Bush Repeats, McCain Retreats After Super Tuesday Tallies
July 7, 2008
(CNSNews.com) - With Super Tuesday over, Texas Governor George W Bush and Arizona Senator John McCain are vying for votes in two upcoming primaries, but there may be indications that McCain is considering an exit strategy, leaving Bush to capture the Republican presidential nomination.
Voters in Wyoming, Colorado will vote this Friday in the Rocky Mountain primaries, as will voters in Oklahoma. And the next round of primary elections will be held next Tuesday in Louisiana, Florida, Mississippi, Tennessee and Texas.
Bush campaign officials say the Texas governor is "poised for a strong showing" in Colorado's primary on Friday, pointing to a Denver Post survey of 249 registered Republican voters giving the Bush a 26 percentage point lead over McCain, 55 to 29.
"I think it's all over," one Louisiana Republican party official told CNSNews.com, adding that most folks there will gather behind Bush for the GOP nod. Add to Louisiana Bush's home state of Texas and Florida where brother Jeb Bush is also Governor, and Bush will have essentially wrapped up the South for the nomination.
Bush will travel on Thursday to Denver, Provo, Utah and Cheyenne, Wyoming on campaign trips. He and Texas First Lady Laura Bush have already cast absentee ballots in Texas for his state's primary since they will be on the campaign trail next week.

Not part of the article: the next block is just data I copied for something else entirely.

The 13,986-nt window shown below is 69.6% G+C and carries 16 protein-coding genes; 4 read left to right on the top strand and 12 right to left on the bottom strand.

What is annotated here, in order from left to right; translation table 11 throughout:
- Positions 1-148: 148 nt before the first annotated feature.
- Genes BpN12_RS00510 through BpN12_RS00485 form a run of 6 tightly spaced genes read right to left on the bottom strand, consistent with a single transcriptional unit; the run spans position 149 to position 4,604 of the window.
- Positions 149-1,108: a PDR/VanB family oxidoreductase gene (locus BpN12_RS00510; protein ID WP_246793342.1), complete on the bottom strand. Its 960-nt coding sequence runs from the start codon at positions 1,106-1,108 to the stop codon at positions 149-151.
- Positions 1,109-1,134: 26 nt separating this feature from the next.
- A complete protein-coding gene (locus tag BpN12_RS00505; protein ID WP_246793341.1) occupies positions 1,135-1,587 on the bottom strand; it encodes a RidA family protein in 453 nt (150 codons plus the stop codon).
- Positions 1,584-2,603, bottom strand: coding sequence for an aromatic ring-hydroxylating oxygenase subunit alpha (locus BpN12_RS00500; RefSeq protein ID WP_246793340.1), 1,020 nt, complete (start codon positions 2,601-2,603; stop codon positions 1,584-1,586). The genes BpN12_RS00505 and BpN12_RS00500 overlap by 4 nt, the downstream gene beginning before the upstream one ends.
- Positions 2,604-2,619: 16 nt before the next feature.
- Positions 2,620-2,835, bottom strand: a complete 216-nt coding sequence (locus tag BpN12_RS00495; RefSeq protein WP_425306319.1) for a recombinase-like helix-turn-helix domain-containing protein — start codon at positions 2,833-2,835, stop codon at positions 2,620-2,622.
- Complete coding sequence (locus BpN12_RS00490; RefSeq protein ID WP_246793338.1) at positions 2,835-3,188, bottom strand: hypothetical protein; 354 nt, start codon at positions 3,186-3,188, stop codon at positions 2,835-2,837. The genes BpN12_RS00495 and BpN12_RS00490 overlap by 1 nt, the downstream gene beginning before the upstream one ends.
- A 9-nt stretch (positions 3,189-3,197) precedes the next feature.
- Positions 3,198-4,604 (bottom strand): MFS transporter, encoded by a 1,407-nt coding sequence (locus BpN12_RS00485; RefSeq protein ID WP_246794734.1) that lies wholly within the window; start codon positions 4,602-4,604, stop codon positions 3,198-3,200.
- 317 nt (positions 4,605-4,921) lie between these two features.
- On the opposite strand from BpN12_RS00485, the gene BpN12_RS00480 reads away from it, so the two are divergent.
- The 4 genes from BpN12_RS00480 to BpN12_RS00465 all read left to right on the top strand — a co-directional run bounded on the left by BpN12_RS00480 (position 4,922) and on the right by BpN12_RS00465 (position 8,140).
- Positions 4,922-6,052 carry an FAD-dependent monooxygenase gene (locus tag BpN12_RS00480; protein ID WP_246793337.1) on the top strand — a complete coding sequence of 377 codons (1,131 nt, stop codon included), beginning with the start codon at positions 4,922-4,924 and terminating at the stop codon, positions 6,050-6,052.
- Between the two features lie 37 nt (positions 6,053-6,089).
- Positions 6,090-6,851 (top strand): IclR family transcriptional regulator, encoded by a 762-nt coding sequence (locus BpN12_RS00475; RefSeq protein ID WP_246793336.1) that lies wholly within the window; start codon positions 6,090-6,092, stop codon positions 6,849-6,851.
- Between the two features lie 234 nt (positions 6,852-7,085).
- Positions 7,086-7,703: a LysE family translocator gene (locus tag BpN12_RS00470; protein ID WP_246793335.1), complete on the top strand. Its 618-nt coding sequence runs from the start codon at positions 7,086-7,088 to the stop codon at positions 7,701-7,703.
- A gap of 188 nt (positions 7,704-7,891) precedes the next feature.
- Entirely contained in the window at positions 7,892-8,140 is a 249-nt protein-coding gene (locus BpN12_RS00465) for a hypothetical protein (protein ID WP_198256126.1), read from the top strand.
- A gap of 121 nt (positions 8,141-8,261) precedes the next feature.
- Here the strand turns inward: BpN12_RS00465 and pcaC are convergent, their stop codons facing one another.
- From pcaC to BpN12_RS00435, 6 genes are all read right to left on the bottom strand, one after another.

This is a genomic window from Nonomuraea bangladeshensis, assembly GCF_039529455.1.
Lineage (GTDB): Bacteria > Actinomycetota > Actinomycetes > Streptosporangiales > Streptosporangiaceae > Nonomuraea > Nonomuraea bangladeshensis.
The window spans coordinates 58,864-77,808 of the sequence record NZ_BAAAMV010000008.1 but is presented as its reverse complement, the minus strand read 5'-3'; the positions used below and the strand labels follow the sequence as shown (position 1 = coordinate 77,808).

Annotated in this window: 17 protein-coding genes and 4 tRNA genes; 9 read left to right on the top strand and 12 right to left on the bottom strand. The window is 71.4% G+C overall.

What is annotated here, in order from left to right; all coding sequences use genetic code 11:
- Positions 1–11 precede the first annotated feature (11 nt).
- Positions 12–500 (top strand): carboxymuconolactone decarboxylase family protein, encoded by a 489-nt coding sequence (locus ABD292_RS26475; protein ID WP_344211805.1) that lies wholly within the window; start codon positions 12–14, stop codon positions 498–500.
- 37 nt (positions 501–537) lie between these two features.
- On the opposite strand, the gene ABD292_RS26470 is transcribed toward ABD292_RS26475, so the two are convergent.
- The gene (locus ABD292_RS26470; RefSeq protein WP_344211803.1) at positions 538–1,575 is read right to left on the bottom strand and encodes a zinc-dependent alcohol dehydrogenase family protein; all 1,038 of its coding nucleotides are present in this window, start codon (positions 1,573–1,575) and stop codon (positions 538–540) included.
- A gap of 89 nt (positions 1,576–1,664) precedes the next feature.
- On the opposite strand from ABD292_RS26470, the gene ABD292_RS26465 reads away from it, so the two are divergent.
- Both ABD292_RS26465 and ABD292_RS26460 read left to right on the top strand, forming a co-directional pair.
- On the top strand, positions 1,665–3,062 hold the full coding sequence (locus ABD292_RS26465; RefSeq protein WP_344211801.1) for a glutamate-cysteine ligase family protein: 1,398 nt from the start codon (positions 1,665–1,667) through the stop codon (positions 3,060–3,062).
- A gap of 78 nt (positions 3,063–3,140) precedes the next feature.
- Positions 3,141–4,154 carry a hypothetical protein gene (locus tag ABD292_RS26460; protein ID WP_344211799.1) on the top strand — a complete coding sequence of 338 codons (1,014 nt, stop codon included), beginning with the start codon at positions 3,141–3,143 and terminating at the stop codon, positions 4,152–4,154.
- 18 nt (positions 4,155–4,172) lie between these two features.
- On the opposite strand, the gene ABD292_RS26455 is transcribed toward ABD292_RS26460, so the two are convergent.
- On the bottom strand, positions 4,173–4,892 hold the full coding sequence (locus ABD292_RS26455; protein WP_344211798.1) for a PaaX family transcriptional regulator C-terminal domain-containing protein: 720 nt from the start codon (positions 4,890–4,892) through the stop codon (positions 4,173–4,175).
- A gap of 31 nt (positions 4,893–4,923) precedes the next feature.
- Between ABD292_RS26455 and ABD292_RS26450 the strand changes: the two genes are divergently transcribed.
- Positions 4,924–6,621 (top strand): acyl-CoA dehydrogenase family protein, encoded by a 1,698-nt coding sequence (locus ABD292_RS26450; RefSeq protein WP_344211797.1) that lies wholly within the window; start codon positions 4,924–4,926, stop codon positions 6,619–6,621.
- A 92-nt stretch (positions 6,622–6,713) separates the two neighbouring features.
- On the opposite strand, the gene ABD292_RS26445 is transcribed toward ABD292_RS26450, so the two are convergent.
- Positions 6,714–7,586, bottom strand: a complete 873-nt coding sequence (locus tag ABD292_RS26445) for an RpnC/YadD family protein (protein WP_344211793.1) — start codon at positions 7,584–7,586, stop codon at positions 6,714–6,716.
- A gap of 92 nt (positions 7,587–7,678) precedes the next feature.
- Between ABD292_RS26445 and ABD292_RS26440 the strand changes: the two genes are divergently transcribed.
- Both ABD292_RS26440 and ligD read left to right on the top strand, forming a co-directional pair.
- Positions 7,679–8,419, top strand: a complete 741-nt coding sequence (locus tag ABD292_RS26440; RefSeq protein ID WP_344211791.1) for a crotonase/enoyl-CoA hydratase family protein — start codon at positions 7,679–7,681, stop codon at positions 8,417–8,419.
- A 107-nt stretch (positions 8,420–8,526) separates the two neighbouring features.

But what about McCain, the insurgent candidate who has given Bush a run for his money and milled the Texas governor into a more experienced politician?
The self-described "Luke Skywalker fighting the death star" has retreated to Sedona, Arizona where he is reportedly considering his options for the remainder of the campaign.
So far, McCain has earned 194 GOP delegates compared to Bush's 558 delegates with allocations from New York still to be added.
Bush's chief campaign strategist Karl Rove said the Bush campaign will continue earning primary votes and convention delegates until they reach the needed 1034 delegates to clinch the party nomination.
And while the Bush campaign is not publicly writing off McCain's candidacy just yet, the Texas Governor has turned his attention towards the November general election against Vice President Al Gore.
In his victory speech Tuesday night, Bush said, "Tonight's victory is also the beginning of a great task. I am not only asking Americans to vote for me. I am asking Americans to join with me on a mission to reform and renew our country."
Bush congratulated his GOP competitors, McCain and Alan Keyes as well as his Democratic counterpart and most likely challenger Vice President Al Gore.
Gore, Bush said, "is the candidate of the status quo in Washington D.C., and he has a tough case to make in the general election."
Bush then foreshadowed what may be his campaign theme against Gore by speaking to the issues of taxes, Social Security and national defense.
"After eight years of Clinton Gore, we have the highest tax burden since World War II," Bush said. "And yet we are told that taxes are not an issue. Not an issue - while many families are punished by the tax code just for being families. Not an issue - while single mothers can pay a higher marginal rate than a millionaire."